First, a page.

For Christians this will be a Palm Sunday unique in almost the last 800 years. Normally, we would be in our churches singing praises to Jesus the King, perhaps waving palm crosses or taking part in processions to remember Jesus’ entry into the city of Jerusalem. Some adventurous and optimistic vicars who have managed to arrange a donkey and have lots of children in church would be worrying about children sticking palms in each other’s’ eyes, or the donkey misbehaving. (Donkeys always misbehave.)
This year, we are all celebrating separately in our homes. The celebration is tinged with real sadness for the loss of contact with our physical communities and the constraints of this present time. For some, particularly in large urban areas, it will be a day of emotional clouds loaded with worry over someone who is ill, or even with grief over the death of a loved one.
Palm Sunday is a strange festival anyway. It’s a celebration of Jesus as King, but even as we celebrate, we are conscious that the next part of the story gives us some extra perspective. The crowds cheered and lauded Jesus as he entered Jerusalem; the same crowds seemed to turn on him when he was not the military conqueror they expected.
There is a bigger story going on at Palm Sunday than most people at the time could see. We have the benefit of the bible telling us the rest - we can see the journey of Jesus to the cross. But the clues were all there at the time: the King arriving into Jerusalem was on a donkey, not a war horse. As the crowd waved their palm branches and shouted “Hosanna”, many were expecting a leader who would fight their battles and liberate them from the Roman Empire. What they got was a different kind of king - infinitely more powerful, yet vastly more humble. The week took a very different turn: in just a matter of days, Jesus would be executed as a criminal, silent before his abusers, humiliated and tortured.
Lent is a good time to be asking, what is our mental or emotional picture of God? It is a time to think about what we are expecting from Him. And crises are an especially good time to be asking that question.
We might not be anticipating a warrior king, but right now we may want God to make the coronavirus disappear, to make everything go back to normal again. If we are honest with ourselves, we can want God to be like a fairy-godmother, to wave a magic wand and take away all the pain and suffering.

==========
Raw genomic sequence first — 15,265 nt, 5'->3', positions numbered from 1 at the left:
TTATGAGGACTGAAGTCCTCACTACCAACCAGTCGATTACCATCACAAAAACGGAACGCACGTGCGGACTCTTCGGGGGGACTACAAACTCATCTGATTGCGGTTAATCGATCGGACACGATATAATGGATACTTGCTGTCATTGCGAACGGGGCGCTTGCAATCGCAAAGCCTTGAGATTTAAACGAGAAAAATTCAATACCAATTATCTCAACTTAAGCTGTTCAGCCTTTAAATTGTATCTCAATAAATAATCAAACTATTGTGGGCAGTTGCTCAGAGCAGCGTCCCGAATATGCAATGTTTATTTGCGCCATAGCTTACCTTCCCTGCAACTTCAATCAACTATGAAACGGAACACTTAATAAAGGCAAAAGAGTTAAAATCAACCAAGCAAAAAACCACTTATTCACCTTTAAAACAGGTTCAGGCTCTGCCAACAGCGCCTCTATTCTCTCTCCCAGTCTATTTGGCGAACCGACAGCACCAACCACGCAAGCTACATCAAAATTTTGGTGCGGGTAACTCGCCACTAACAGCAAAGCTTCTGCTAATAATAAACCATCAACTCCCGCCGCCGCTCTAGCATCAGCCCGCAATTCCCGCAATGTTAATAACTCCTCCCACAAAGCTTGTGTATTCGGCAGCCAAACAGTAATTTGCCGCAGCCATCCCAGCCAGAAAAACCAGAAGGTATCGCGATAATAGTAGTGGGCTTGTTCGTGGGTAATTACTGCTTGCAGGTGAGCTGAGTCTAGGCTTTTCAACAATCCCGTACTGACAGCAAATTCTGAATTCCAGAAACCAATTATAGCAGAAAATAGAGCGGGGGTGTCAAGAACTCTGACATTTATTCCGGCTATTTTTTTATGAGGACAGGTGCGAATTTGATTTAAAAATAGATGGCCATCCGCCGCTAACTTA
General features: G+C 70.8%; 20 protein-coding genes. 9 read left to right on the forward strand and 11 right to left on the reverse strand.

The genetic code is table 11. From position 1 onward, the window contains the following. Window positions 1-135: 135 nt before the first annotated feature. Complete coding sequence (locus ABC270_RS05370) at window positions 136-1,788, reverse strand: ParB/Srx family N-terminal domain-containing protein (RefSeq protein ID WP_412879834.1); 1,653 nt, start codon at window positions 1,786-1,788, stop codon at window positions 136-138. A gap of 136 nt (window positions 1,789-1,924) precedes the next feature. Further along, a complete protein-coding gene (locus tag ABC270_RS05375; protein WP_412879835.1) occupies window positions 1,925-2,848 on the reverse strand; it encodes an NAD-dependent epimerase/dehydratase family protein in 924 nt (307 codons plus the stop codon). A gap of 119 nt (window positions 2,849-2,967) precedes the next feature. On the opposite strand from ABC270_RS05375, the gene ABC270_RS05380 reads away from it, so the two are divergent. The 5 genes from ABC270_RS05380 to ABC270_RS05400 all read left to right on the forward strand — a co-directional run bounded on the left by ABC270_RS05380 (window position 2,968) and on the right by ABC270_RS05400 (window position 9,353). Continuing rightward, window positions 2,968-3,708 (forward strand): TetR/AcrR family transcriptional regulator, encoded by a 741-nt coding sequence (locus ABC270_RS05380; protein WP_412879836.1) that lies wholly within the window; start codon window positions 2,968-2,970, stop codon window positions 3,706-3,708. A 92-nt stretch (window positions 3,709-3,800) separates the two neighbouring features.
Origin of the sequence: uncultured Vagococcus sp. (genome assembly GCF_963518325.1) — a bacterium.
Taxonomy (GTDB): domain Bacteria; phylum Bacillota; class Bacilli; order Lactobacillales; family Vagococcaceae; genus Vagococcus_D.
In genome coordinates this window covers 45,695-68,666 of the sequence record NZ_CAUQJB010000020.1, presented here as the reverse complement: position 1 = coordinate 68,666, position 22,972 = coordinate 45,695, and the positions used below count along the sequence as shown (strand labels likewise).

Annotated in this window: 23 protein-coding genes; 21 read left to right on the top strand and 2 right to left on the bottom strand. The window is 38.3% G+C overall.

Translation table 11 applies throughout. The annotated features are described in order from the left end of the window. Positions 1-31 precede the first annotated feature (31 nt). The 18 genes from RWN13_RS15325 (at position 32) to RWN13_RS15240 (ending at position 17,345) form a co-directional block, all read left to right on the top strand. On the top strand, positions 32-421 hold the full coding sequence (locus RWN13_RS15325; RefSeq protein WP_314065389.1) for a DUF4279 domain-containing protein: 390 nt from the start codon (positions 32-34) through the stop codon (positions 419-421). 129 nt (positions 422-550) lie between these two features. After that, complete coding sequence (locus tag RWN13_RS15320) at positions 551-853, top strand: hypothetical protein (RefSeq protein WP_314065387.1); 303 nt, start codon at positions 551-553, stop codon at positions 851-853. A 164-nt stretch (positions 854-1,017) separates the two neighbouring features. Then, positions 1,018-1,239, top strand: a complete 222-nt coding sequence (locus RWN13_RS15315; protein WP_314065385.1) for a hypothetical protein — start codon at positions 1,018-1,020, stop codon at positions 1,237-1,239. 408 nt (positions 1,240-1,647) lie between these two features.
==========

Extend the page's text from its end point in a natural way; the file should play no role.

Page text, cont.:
These are very human responses. We find them in the Psalms. They are not sinful, even if they are the wrong picture. The Psalmist in Psalm 44 gets quite personal with God. He tells God that God is a rubbish businessman – he has sold his people, and not even done a good deal. He suggests God is asleep, and tells him to wake up.
Prayer should always be honest – but it also goes far beyond just honesty. It’s a meeting with God himself, whom Jesus says we can address as father, as Lord, as healer and redeemer, life and truth, creator, and many more ways.
Palm Sunday confronts us with God being disruptively different. God the revolutionary. We see God who takes on the pain, who walks the journey of Holy Week, deeper and deeper into a darkness we cannot enter. God in Jesus lets his friends deny and betray him. God, in Jesus, suffers rejection and abuse, and the ultimate desolation of a lonely yet innocent death. All the worst of human experience is heaped on Jesus.
So, this Palm Sunday let us ask ourselves: what are we praying for? What are we expecting of God? The thing is, God is so infinitely loving and generous that he comes to meet us wherever we are at, because he knows and understands our sufferings. On that first Palm Sunday, Jesus criticised those who would seek to silence the cries of the crowd. Bring all you are – your hopes, fears, sadness, uncertainty – to Jesus. He never turns anyone away.
And because of the life and death of Jesus, we can trust in the forgiveness of God and his victory over death. But here is the challenge of Palm Sunday: in trusting in Jesus, the Servant King, we are set on a path of following his life and pattern, right to the cross, so we too might experience the glorious resurrection.
Resurrection requires that we carry a cross. And that means turning away from what is wrong and putting our selves, our self-obsession and our selfishness on the cross. Putting self on the cross leads straight to resurrection.